Research Month

March 2022

Cape Breton University celebrates Research Month 2022

When is comes to research at CBU, our size is our strength. We are small enough to reach across campus to share an idea or lend a hand, but big enough to see across our island and beyond to lead global research inquiry.

Thanks to everyone who participated in Research Month 2022!



Past Events

Research Month Launch, Tuesday, March 1, 11:45 – 1:00 (The Pit Lounge)

Dr. Alana Pindar, Weston Family Visiting Professor in Ecosystem Health and Food Security, presents:

“Food, Flowers and our Future- the importance of wild bees”

With over 900 species known in Canada,  wild bees are one of most important taxonomic group of pollinators, essential to both agricultural production and maintaining wild plant diversity  Wild bees, and the pollination services they provide are in global decline.  Dr. Pindar’s research takes an in depth look into the factors impacting wild bees species, their importance to food security and ecosystem health.

Research Month events are free and open to the public, with CBU’s Vaccination, Testing and Mask Policy in effect for in-person attendance. 

Register at Eventbrite

Friday, March 4, 11:45-12:45 (virtual event)

Collaborative Café #1 – Community Economies & Ecologies

Kevin McKague
Social Enterprise addressing the Sustainable Development Goals

Colonel John Boileau (Retd.) and Major Felix Odartey-Wellington
Public Consultations and Public History: Community Contributions to Memorializing No. 2 Construction Battalion in 2022

Mary Beth Doucette
Indigenous Engagements in Renewable Energy Sector: Implications for the economy of Unama’ki/Cape Breton

Tuesday, March 8, 11:45 – 12:45 (virtual event)

Collaborative Café #2 – Culture & Community

Shauna MacDonald
Light: Re-visioning a Lighthouse Heroine

Sheila Christie
Amplifying Voices: Making Space for Diversity through Theatre

Heather Sparling
Working with Community to Support Language and Cultural Revitalization

Sarah MacRae and Felix Odartey-Wellington
Homophobia and Moral Panic: The Promotion of Proper Human Sexual Rights and Ghanaian Family Values Bill

Wednesday, March 9, 11:45 – 12:45 (virtual event)

Collaborative Café #3 – Sustainable Health & Wellness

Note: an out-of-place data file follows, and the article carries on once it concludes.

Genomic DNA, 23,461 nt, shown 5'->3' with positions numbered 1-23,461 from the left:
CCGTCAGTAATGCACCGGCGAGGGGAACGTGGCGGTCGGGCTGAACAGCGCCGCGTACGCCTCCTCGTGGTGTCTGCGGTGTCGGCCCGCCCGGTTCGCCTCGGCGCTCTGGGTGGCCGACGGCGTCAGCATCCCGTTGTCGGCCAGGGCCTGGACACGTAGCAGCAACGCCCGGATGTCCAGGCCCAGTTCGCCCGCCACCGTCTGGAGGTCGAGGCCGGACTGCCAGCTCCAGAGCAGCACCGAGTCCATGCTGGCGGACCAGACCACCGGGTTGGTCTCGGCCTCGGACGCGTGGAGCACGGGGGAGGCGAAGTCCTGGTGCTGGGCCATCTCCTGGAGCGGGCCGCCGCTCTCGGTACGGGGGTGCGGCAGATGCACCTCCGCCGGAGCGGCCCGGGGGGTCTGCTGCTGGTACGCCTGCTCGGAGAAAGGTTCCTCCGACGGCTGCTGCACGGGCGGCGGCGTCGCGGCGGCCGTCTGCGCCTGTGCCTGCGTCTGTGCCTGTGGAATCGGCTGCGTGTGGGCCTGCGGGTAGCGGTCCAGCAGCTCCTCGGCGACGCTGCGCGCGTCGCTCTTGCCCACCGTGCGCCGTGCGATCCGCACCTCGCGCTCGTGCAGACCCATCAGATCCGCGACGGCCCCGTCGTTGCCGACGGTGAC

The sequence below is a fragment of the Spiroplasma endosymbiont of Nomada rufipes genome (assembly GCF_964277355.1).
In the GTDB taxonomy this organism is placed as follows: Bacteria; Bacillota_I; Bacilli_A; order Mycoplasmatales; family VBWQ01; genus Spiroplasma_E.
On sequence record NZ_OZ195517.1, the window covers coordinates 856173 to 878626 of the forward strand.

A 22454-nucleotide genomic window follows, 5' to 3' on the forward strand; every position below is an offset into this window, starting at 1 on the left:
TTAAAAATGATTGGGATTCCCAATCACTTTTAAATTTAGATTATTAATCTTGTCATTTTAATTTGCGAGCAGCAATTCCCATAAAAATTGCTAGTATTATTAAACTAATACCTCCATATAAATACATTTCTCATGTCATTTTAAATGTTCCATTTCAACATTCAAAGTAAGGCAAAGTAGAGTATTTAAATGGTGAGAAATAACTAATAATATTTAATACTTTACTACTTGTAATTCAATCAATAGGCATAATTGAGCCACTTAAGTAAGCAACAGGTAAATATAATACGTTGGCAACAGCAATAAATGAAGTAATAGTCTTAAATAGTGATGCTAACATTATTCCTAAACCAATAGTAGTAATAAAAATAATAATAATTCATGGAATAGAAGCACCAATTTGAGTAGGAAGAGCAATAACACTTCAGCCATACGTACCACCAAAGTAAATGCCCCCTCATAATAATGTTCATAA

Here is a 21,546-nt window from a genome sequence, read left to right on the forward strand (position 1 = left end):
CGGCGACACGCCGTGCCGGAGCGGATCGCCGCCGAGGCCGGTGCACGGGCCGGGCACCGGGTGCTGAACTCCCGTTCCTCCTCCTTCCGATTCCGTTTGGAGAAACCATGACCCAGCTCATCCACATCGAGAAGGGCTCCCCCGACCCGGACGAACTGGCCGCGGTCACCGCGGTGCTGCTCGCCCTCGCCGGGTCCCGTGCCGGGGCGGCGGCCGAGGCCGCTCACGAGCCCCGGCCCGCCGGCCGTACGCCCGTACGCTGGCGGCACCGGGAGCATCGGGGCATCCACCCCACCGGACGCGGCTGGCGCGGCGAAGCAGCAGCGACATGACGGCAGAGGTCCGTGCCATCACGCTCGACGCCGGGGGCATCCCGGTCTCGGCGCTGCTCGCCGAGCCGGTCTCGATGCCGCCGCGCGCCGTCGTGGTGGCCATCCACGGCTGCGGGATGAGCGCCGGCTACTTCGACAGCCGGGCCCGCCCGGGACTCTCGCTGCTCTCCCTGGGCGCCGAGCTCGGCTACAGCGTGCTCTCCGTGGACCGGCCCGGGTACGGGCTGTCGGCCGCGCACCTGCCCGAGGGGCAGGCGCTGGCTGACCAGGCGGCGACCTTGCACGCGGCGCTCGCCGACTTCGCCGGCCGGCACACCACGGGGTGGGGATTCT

Bishakha Mazumdar
Nonstandard Work after Retirement: A Conceptual Model to Identify the Determinants of Job Quality

Heather Schmidt, Lesley Wardley and Scott Aucoin
Partnership to evaluate Horizon Achievement Centre’s Online Client Database

Katherine Jones
Community Engagement and Environmental Outreach at Riverside Knowledge Path

Thursday, March 10, 11:45 – 1:00 (virtual event on Zoom)

23 Annual J.B. McLachlan Lecture, featuring Dr. Jennifer Evans, Professor in the Department of History at Carleton University, presenting: 

“Learning from the Germans about the Legacy of Genocide”

Germany committed unparalled atrocities during the Second World War, and has taken enormous steps in recent decades to ensure subsequent generations honour the memory of victims of racial injustice. But this was not always so, and for some Germans today, there is much more that might be done. This talk explores the local and national level forms of commemoration that make up German memory culture today, while highlighting recent struggles over colonial violence in Canada and the continued place of structural racism today.

Register on Zoom

Friday March 11, 11:45 – 12:45 (virtual event)

Collaborative Café #4 – Research in Science & Engineering 

Peter Kerr
Using Partial-Least Squares Structural Equation Modeling to Address Complex research questions – Opportunities for Quantitative and Qualitative Researchers

Matthias Bierenstiel
Maskwiomin – Birch Bark Extract from a Mi’kmaw Remedy

Enayat Rajabi
Knowledge Graph Challenges in Construction and Completeness

Allison Mackie
Wastewater Surveillance for COVID-19


Tuesday, March 22, 11:30 – 2:00 (in-person in CC261 or online live)

Student SnapShot Thesis

Cape Breton University’s SnapShot Thesis/Major Project event provides a platform for CBU students to present key aspects of their research to a live audience. Join us to hear these amazing CBU student researchers share their work (actual presentation order may differ).  Registration is required for in-person attendance. Email for a Teams link to join virtually.

Catherine MacIsaac COVID-19’s Influence on Cape Breton University Students: Feelings of Isolation.
Victoria Brogan The Effects of Bilingualism on Memory Improvement.
Aijia Deng National Housing Strategy Benefits Private Sector Over Nonprofits
Victoria Salt Issues and Inhibiters of Marine Biofouling
Kaileigh Rowe Attempting to Detect an Oyster Parasite in the Water Column
Haley Oliver Examining the Nitrogen in Crab Bio-Oil
Joshua Cameron The Impact of Caffeine and Stress on University Student Cognition
Megan Digou Exploring Housing Insecurity among CBU Students
Gracie Hanrahan Accuracy of Testing Methods for MSX disease in Oysters
Benjamin Forsyth Keeping the Steel City’s History Alive
Charlotte Clarke Walking Through History: Creating an Audio Intervention of Open Hearth Park.

Research Month events are free and open to the public, with CBU’s Vaccination, Testing and Mask Policy in effect for in-person attendance. 

Click here to register

Thursday, March 24, 11:45 – 1:00 (Boardmore Playhouse)

Sharon (Paul) Rudderham, Director of Health Transformation, Tajikeimik, Mikmaw Health & Wellness, presents: 

Indigenous Wellness and L’nu Research

This is the final event for Research Month 2022 and will include special performances by Sons of Membertou, CBU Artist in Residence

Research Month events are free and open to the public, with CBU’s Vaccination, Testing and Mask Policy in effect for in-person attendance. 

Register at Eventbrite